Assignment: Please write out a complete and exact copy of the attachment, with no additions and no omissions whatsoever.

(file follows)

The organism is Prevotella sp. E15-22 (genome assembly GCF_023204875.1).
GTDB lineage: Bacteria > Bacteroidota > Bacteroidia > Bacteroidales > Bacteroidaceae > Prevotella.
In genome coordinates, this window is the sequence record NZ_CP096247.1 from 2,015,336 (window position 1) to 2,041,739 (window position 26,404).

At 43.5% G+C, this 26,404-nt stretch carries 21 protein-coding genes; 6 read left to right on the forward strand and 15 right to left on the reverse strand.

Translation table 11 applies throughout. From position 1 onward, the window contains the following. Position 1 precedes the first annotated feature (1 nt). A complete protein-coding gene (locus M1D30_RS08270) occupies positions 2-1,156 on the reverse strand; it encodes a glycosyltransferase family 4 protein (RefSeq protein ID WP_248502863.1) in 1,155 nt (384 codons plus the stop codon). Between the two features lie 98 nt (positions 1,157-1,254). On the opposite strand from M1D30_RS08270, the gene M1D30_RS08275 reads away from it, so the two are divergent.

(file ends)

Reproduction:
The organism is Prevotella sp. E15-22 (genome assembly GCF_023204875.1).
GTDB lineage: Bacteria > Bacteroidota > Bacteroidia > Bacteroidales > Bacteroidaceae > Prevotella.
In genome coordinates, this window is the sequence record NZ_CP096247.1 from 2,015,336 (window position 1) to 2,041,739 (window position 26,404).

At 43.5% G+C, this 26,404-nt stretch carries 21 protein-coding genes; 6 read left to right on the forward strand and 15 right to left on the reverse strand.

Translation table 11 applies throughout. From position 1 onward, the window contains the following. Position 1 precedes the first annotated feature (1 nt). A complete protein-coding gene (locus M1D30_RS08270) occupies positions 2-1,156 on the reverse strand; it encodes a glycosyltransferase family 4 protein (RefSeq protein ID WP_248502863.1) in 1,155 nt (384 codons plus the stop codon). Between the two features lie 98 nt (positions 1,157-1,254). On the opposite strand from M1D30_RS08270, the gene M1D30_RS08275 reads away from it, so the two are divergent.